Monolithic vs Modular

Monolithic vs Modular

It is very easy to develop a complete app all in one file. Of course it’s a very bad practice and it should (must) be avoided. But it is not because you create tons of files and classes that you gain anything in your app. Of course you now have tons a small classes and you have now very small pieces of code which is a good starting point. Unfortunately it’s like building a huge castle made out of small bricks but all your bricks are fully glued and thus all your code will move in one piece (once you have build your castle you will have to move it all at once).

What about building a nice one piece castle

It could be a very good situation if your intention is to have only one big castle that will stay there forever, without changing and all the users will have to adapt themselves to the castle. But as we all know, some users will start to want new features. One way of handling that is to rebuild the castle once in a while, from scratch. That’s good if your competitors are bad and if your customers are ready to wait but in our time of fast moving this is generally the sign that you will die. You could also wait for the competition to start building a new castle and at the right time attack this castle and buy it as your new castle. This is not really different from starting from scratch except you kill one of your competitor at the same time.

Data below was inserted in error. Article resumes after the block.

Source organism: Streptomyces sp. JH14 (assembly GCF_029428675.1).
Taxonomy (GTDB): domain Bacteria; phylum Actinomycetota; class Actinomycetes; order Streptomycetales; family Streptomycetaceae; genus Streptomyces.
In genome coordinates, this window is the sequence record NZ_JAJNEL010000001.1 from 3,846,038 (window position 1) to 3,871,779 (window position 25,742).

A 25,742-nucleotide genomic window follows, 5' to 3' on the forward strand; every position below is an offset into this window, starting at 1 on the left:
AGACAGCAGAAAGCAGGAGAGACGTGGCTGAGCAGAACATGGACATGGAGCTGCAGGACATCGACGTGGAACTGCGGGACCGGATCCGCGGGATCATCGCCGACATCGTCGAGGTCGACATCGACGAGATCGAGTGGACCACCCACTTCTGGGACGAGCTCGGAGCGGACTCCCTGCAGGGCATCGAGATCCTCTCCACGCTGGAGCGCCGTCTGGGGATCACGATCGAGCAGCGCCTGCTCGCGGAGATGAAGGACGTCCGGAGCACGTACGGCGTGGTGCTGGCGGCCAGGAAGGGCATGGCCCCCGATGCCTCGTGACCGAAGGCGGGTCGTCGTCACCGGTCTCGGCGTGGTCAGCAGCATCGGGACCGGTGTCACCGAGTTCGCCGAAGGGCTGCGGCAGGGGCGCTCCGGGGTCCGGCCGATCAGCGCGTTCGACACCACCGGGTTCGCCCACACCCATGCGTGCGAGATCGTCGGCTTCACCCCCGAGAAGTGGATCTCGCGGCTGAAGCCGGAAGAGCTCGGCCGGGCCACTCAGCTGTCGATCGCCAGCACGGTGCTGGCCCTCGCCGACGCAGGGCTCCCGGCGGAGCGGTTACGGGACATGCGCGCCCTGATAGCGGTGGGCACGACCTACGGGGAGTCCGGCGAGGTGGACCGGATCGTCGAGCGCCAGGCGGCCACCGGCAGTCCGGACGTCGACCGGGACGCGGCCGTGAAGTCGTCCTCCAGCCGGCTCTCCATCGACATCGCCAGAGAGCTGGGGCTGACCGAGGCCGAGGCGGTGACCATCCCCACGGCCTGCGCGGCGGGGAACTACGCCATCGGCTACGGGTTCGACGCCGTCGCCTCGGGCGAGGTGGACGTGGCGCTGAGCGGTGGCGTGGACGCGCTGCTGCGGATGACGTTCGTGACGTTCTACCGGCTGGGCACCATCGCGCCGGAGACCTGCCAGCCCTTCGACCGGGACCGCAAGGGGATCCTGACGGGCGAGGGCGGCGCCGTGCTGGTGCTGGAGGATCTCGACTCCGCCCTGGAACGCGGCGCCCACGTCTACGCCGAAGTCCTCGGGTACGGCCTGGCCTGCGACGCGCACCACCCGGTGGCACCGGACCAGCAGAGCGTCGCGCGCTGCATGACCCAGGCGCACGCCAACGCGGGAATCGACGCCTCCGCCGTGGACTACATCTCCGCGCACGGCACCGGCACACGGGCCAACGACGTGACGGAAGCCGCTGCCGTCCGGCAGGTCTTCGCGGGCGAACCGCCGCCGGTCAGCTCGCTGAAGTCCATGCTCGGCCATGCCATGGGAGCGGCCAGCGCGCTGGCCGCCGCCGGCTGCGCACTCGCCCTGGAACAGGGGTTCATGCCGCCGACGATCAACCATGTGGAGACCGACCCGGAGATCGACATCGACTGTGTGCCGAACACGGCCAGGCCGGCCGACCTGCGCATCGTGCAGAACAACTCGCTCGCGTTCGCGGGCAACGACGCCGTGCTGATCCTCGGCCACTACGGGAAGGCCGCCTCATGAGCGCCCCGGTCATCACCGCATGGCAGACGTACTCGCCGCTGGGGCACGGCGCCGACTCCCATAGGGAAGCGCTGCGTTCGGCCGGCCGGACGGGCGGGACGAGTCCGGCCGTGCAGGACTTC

Be smart, anticipate

The real smart guy will think upfront and start envisioning potential changes. But for those changes to be easy to handle, one has to think about the architecture of the castle before building it and think about this architecture as something modular. The good way of doing that is to define the correct granularity and abstraction inside your architecture and reinforce that architecture inside all the app. Then adding a new feature to the castle becomes easy, fast and you even become fast enough to concretely kill the competition before it even starts.

Define your architecture and apply it all the time to every parts of your code.